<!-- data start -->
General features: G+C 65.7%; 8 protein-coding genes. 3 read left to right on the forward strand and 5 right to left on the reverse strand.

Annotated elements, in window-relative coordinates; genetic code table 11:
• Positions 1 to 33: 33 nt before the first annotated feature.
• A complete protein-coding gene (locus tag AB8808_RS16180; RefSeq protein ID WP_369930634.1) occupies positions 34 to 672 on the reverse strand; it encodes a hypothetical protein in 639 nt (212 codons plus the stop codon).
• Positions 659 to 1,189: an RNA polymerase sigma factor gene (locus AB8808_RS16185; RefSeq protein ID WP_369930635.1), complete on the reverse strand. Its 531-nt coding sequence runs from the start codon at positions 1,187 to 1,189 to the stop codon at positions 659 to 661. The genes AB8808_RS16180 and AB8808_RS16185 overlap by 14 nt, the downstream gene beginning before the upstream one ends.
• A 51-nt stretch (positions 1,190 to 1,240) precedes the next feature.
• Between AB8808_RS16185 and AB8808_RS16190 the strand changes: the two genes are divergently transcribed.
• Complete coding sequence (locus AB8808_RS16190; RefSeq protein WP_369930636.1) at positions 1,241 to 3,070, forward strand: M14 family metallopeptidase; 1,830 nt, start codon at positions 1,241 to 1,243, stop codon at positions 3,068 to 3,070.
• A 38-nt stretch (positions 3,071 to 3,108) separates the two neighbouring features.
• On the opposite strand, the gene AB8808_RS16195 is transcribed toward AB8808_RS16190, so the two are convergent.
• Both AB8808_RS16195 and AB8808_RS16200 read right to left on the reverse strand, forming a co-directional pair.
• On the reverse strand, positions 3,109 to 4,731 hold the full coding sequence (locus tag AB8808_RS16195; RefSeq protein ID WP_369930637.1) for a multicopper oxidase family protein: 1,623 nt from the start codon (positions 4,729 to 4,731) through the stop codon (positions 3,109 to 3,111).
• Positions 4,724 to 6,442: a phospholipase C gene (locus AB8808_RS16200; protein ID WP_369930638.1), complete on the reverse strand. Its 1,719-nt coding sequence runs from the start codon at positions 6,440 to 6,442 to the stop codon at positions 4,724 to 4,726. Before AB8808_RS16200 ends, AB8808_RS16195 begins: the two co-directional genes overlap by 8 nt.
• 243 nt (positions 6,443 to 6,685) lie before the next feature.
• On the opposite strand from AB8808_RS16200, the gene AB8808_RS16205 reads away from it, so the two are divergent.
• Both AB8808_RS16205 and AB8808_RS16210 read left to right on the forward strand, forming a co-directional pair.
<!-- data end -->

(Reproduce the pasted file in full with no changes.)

General features: G+C 65.7%; 8 protein-coding genes. 3 read left to right on the forward strand and 5 right to left on the reverse strand.

Annotated elements, in window-relative coordinates; genetic code table 11:
• Positions 1 to 33: 33 nt before the first annotated feature.
• A complete protein-coding gene (locus tag AB8808_RS16180; RefSeq protein ID WP_369930634.1) occupies positions 34 to 672 on the reverse strand; it encodes a hypothetical protein in 639 nt (212 codons plus the stop codon).
• Positions 659 to 1,189: an RNA polymerase sigma factor gene (locus AB8808_RS16185; RefSeq protein ID WP_369930635.1), complete on the reverse strand. Its 531-nt coding sequence runs from the start codon at positions 1,187 to 1,189 to the stop codon at positions 659 to 661. The genes AB8808_RS16180 and AB8808_RS16185 overlap by 14 nt, the downstream gene beginning before the upstream one ends.
• A 51-nt stretch (positions 1,190 to 1,240) precedes the next feature.
• Between AB8808_RS16185 and AB8808_RS16190 the strand changes: the two genes are divergently transcribed.
• Complete coding sequence (locus AB8808_RS16190; RefSeq protein WP_369930636.1) at positions 1,241 to 3,070, forward strand: M14 family metallopeptidase; 1,830 nt, start codon at positions 1,241 to 1,243, stop codon at positions 3,068 to 3,070.
• A 38-nt stretch (positions 3,071 to 3,108) separates the two neighbouring features.
• On the opposite strand, the gene AB8808_RS16195 is transcribed toward AB8808_RS16190, so the two are convergent.
• Both AB8808_RS16195 and AB8808_RS16200 read right to left on the reverse strand, forming a co-directional pair.
• On the reverse strand, positions 3,109 to 4,731 hold the full coding sequence (locus tag AB8808_RS16195; RefSeq protein ID WP_369930637.1) for a multicopper oxidase family protein: 1,623 nt from the start codon (positions 4,729 to 4,731) through the stop codon (positions 3,109 to 3,111).
• Positions 4,724 to 6,442: a phospholipase C gene (locus AB8808_RS16200; protein ID WP_369930638.1), complete on the reverse strand. Its 1,719-nt coding sequence runs from the start codon at positions 6,440 to 6,442 to the stop codon at positions 4,724 to 4,726. Before AB8808_RS16200 ends, AB8808_RS16195 begins: the two co-directional genes overlap by 8 nt.
• 243 nt (positions 6,443 to 6,685) lie before the next feature.
• On the opposite strand from AB8808_RS16200, the gene AB8808_RS16205 reads away from it, so the two are divergent.
• Both AB8808_RS16205 and AB8808_RS16210 read left to right on the forward strand, forming a co-directional pair.